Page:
The Outstretched Hand

The Coward

For Satyajit Ray on his 100th birthday, with love and spoilers

There’s a subtle yet particularly cruel visual touch at the end of Satyajit Ray’s short feature The Coward (Kapurush), an added sting in an already cruel scenario. A man sits on a bench at a train station for hours, hoping against hope that his now-married ex-girlfriend, encountered by chance years after he disappointed her when she needed him most, will leave her husband and run away with him. Darkness falls; he nods off. Awoken by the whistle of a train, he’s startled and then delighted to see the woman standing beside him — until he discovers that she simply wants to retrieve the sleeping pills that he had borrowed while staying at her house. “Let me have them, darling,” she says. That “darling,” whether sincere or sardonic, is a devastating touch in its own right, as is the way she vanishes into the blackness of the night when she walks away from him a moment later, her pills recovered. Any viewer is able and apt to appreciate these details, but it takes a familiarity with certain other Ray works to grasp the full significance of a brief shot that falls between them: a close-up of the woman’s extended hand as she waits for the man to turn over the bottle.

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Six Favorites from the Sixties

6 from the 1960s Blogathon

If I had to pick one decade as my favorite for movies, I think I would have to go with the 1960s. Picking my six favorite movies from that decade? That’s a little more difficult. (It’s hard enough to limit myself to six favorites from a single year of the decade.) After much debate, I’ve decided on the following films (listed chronologically), though there are probably about two dozen other titles that could just as easily have made the cut.

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Boy Loses Girl: The Coward (1965)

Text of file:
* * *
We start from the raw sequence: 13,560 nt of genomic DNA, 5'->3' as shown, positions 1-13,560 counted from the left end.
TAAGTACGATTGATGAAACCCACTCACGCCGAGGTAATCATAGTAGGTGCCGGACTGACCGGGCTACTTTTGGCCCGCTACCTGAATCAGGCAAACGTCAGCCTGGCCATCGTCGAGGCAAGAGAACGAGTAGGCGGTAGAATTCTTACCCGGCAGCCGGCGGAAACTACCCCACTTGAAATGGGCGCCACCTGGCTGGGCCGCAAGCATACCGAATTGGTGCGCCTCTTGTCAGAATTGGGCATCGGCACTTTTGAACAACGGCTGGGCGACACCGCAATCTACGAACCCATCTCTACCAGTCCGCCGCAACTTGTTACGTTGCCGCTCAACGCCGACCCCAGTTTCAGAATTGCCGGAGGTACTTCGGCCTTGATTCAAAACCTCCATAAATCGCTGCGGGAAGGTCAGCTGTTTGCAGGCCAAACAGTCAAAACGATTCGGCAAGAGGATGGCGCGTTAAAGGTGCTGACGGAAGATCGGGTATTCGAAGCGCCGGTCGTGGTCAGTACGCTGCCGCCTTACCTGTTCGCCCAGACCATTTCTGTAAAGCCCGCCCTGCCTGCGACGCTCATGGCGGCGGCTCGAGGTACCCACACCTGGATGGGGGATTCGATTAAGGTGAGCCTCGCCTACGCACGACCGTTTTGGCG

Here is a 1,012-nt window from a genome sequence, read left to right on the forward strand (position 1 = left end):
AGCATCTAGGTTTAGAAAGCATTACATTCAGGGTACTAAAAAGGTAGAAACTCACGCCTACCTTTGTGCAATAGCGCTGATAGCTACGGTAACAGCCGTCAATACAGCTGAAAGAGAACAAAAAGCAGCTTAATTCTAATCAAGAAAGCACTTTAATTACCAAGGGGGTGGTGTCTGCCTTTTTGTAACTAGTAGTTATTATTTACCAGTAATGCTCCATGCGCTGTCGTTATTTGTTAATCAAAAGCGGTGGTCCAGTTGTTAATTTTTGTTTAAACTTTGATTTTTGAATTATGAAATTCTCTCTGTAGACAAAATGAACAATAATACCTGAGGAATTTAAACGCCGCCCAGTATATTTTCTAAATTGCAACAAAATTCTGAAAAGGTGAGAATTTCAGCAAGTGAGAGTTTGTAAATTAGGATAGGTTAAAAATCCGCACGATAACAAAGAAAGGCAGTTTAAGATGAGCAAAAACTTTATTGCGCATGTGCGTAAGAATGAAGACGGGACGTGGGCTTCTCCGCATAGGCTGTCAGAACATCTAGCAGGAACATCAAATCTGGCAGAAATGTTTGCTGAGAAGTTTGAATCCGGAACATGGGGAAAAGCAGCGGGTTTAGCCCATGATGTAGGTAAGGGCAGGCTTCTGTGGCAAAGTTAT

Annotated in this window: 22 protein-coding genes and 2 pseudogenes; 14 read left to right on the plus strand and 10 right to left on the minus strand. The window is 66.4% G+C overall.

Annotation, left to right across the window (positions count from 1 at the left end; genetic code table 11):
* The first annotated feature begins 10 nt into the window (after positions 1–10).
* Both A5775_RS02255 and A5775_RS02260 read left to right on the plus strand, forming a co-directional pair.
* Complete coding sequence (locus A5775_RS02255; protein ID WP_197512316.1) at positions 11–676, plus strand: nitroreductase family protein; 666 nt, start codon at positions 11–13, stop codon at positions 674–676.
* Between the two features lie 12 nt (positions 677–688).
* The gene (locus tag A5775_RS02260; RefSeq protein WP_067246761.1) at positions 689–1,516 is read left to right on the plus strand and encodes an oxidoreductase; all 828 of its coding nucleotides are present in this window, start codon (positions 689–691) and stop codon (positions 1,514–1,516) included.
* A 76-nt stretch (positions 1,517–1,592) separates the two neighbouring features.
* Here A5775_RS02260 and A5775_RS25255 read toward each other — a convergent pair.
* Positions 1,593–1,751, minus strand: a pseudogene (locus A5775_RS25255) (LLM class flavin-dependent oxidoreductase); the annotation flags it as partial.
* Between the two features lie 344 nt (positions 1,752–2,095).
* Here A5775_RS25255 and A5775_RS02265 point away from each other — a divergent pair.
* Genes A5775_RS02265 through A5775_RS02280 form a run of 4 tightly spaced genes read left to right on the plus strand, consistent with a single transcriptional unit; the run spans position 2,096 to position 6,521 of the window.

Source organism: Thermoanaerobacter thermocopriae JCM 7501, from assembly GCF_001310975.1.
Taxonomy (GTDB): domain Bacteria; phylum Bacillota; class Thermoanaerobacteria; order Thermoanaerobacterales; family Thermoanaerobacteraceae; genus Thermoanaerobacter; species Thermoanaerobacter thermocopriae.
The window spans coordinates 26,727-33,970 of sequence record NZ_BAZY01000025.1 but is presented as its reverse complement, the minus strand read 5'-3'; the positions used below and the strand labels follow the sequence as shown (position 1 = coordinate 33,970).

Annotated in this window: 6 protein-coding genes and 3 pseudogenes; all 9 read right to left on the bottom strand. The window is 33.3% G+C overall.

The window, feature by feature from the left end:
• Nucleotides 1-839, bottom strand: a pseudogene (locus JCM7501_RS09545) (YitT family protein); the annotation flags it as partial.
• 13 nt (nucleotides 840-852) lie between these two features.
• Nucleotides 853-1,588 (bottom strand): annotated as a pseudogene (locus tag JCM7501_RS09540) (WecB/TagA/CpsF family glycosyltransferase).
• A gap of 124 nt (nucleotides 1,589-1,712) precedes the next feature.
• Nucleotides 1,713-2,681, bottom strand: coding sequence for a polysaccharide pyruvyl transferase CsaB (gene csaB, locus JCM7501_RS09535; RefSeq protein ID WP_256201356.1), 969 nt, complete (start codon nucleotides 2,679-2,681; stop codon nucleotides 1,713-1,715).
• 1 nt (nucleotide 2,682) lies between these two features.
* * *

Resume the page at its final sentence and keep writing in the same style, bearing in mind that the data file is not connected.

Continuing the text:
Karuna Ami

After the taxi in which he’s traveling breaks down at the start of Satyajit Ray’s 1965 film The Coward, Kolkata resident Amitabha Roy (Soumitra Chatterjee) finds himself stranded in the countryside, unable to reach his brother-in-law’s house in the town of Hashimara. There’s no chance of leaving before the next day — the car needs a new ignition coil that the local garage doesn’t have in stock, no other taxis are available, the last train has gone — and the only nearby hotel is reportedly a less than pleasant place to stay.

“What’s your line? Tea or forest?” asks a stranger (Haradhan Bannerjee) who has taken an interest in his troubles; after all, why else would anyone be out in the middle of nowhere like this? The stranger himself, Bimal Gupta by name, owns a tea plantation, and he invites the young man to spend the night at his bungalow. As they drive there, Amitabha explains that he’s a screenwriter seeking local color for his next scenario, a romantic tale. “Boy meets girl, boy loses –” Bimal begins, but Amitabha corrects him: “Boy gets.” “Boy gets girl, boy loses girl. Right?” he says. “Exactly,” his guest replies with a laugh. A simple formula — real life proves a bit more complicated.

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Through the Looking-Glass, and What Arati Found There: The Big City (1963)

At the beginning of Satyajit Ray’s 1963 film The Big City, Subrata “Bhombol” Mazumdar (Anil Chatterjee) returns home from his job at a Kolkata bank and discovers that his wife, Arati (Madhabi Mukherjee), has borrowed tea from a neighbor. In light of their financial difficulties — he’s the sole breadwinner for a household consisting of four adults, a teenager and a child — he finds the act embarrassing. “What choice do I have?” Arati asks. “If you don’t have your tea when you get home, you kick up a fuss.” Subrata has to admit that she’s right, yet he looks and sounds rather dubious when he adds, “You pay no attention to appearances.” It’s a brief exchange, a matter of seconds, seemingly incidental. Shortly thereafter, he prepares to go out again in hopes of collecting payment from a student he tutors. While he combs his hair, Arati can be seen reflected in the mirror, although her image is repeatedly obscured by her husband’s elbow. Again, this is a minor thing, so subtle as to be almost unnoticeable, but like the conversation about the tea, it foreshadows much of what will follow.

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